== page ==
FSB Appeal Board Clarifies Factual Causation

The recent Appeal Board Determination in the matter of J&G Financial Service Assurance Brokers (Pty) Ltd and R L Prigge is an important Determination for a number of reasons.

Mention has already been made in this publication of a number of the comments and criticisms made by the Chairman of the Appeal Board (Moonstone Investment Indicators of 26 June 2017 “Appeal Board Comments on Ombud”).

There is, in my opinion, one very important comment that bears emphasis. At paragraphs 43 and 44, the Chairman had the following to say:

43. In the case of a provider under the Act, more is required namely, compliance with the provisions of the Code. Failure to comply with the code can be seen in two ways. The Code may be regarded as being impliedly part of the agreement between the provider and the client and its breach a breach of contract. The other approach is that failure of the statutory duty gives rise to delictual liability.
44. In both instances the breach must be the cause of the loss. We stress this point because the Ombud’s reasons give the impression that any breach of the Code makes a provider liable for damages without due regard to this aspect of causation, namely did the failure to comply with the Code cause acceptance of the advice. For instance, it is difficult to see how a failure to keep a proper record of advice could lead to a loss and liability. The advice may have been proper but not recorded. That does not mean that the provider is liable for a loss if an investment turns sour.

A complaint as defined in the FAIS Act 2002 means:

  • a specific complaint relating to a financial service rendered by a financial services provider or representative to the complainant
  • in which complaint it is alleged that the provider or representative has contravened or failed to comply with a provision of the FAIS Act
  • and/or has willfully or negligently rendered a financial service to the complainant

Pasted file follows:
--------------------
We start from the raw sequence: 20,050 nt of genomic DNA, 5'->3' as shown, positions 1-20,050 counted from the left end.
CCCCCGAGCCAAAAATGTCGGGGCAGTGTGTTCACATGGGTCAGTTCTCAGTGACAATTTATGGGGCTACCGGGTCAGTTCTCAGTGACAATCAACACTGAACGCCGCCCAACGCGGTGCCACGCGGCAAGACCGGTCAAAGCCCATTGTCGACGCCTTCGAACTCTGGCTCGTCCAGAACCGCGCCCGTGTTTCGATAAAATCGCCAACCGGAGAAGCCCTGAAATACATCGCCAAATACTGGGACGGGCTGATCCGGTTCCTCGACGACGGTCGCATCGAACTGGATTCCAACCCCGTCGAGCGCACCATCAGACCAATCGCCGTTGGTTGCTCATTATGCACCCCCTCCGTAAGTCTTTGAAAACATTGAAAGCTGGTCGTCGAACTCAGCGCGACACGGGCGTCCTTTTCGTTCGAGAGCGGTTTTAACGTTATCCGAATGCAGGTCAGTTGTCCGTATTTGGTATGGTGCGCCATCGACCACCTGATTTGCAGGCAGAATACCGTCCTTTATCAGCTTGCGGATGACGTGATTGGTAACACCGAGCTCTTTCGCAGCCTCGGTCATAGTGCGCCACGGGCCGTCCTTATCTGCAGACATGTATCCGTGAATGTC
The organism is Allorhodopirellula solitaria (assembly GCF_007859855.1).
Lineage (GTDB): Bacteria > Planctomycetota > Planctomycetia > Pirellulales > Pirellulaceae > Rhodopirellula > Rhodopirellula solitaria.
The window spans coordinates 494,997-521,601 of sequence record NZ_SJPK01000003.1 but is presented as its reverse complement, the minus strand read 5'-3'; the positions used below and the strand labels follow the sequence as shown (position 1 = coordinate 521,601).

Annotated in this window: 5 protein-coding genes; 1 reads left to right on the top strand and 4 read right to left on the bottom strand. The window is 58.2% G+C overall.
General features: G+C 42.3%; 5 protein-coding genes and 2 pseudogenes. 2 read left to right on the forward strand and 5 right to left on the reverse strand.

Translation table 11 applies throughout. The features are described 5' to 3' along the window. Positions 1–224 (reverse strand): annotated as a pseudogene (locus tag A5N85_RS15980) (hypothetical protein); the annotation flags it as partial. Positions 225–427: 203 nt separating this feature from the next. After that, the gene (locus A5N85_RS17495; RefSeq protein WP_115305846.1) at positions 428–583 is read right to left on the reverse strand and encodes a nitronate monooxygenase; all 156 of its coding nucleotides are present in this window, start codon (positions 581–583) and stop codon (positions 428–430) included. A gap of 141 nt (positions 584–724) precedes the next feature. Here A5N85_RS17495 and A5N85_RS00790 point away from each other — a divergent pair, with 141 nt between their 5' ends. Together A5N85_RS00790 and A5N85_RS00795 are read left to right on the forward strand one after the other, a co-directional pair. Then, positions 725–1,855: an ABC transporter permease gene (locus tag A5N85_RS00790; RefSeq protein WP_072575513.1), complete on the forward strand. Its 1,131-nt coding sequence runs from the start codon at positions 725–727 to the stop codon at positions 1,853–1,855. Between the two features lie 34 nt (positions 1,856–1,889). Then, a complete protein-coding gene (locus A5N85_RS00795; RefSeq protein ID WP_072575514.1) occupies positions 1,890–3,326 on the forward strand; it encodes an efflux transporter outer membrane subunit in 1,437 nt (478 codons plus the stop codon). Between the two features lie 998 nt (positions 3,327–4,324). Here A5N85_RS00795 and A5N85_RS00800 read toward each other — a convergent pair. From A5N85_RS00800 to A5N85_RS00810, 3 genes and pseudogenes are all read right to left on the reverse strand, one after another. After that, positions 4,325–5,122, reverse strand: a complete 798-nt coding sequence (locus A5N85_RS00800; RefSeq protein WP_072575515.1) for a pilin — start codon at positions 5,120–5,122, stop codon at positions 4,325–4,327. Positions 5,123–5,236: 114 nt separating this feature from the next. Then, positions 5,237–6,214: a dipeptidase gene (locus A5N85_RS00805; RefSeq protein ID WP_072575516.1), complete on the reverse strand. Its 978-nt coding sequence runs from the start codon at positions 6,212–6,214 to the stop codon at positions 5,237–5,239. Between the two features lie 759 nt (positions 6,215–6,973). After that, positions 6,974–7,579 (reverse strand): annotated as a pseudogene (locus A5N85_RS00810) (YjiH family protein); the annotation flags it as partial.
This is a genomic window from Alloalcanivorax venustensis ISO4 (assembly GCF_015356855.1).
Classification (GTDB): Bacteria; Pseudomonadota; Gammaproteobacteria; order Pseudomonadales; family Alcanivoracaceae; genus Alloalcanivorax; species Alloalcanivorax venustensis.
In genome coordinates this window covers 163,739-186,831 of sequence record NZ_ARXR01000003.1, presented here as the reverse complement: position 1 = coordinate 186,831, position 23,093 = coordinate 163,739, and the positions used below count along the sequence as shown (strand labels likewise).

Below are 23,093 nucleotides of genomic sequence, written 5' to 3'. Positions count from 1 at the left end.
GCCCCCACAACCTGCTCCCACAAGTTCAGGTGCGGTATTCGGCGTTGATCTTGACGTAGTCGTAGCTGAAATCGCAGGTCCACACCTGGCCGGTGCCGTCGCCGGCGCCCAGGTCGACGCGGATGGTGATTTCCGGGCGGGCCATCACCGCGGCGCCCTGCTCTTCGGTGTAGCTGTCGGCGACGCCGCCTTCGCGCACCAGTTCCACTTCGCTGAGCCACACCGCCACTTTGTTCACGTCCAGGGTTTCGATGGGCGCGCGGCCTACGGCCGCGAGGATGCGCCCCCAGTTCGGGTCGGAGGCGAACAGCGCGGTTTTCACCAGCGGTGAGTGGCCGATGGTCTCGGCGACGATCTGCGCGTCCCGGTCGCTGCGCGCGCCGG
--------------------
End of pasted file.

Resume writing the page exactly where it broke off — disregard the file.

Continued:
• and that as a result thereof the complainant has suffered or is likely to suffer financial prejudice or damage.

The alleged contravention or failure to comply or the willful or negligent rendering of a financial service must all have, as a direct result, the prejudice or damage suffered by the complainant. This is referred to “factual causation.” Factual causation relates to the question of whether any factual link exists between the FSP’s conduct and the detrimental consequence/s suffered by the complainant.

In International Shipping Co (Pty) Ltd v Bentley (1990 1 SA 680 (A)) the court stated:

“The first inquiry is a factual one and relates to the question as to whether the defendant’s wrongful act was a cause of the plaintiff ‘s loss. This has been referred to as ‘factual causation’. The enquiry as to factual causation is generally conducted by applying the so-called ‘but-for’ test, which is designed to determine whether a postulated cause can be identified as a causa sine qua non of the loss in question. In order to apply this test one must make a hypothetical enquiry as to what probably would have happened but for the wrongful conduct of the defendant.”

In terms of S 17 of the General Code of Conduct, every FSP must maintain an internal complaint resolution system and have procedures based on, inter alia, fairness so as to ensure that a resolution of a complaint can be effected in a manner which is fair to both clients and the provider and its staff.

It does seem appropriate then, for the complaints resolution procedures adopted by FSPs to include a very clear explanation to clients that, should they wish to complain about the rendering of any financial service, the complaint should contain a clear explanation of the nature of the alleged contravention or failure to comply or the willful or negligent rendering of a financial service and how this led directly to the loss suffered. This will enable the FSP to properly analyse the complaint and, at an early stage, determine whether there is merit in the complaint. If there is merit, the FSP should be able to resolve this with the client without the client having to revert to the services of the Ombud. If there is no merit, this can be factually explained to the client and some resolution sought to ensure the fair treatment of that client.

Factual cause is central to the handling of a complaint and should, it is suggested, be given the emphasis it requires when seeking certainty regarding any complaint or potential complaint.

It is also one way to be fair to clients and to the FSP itself.

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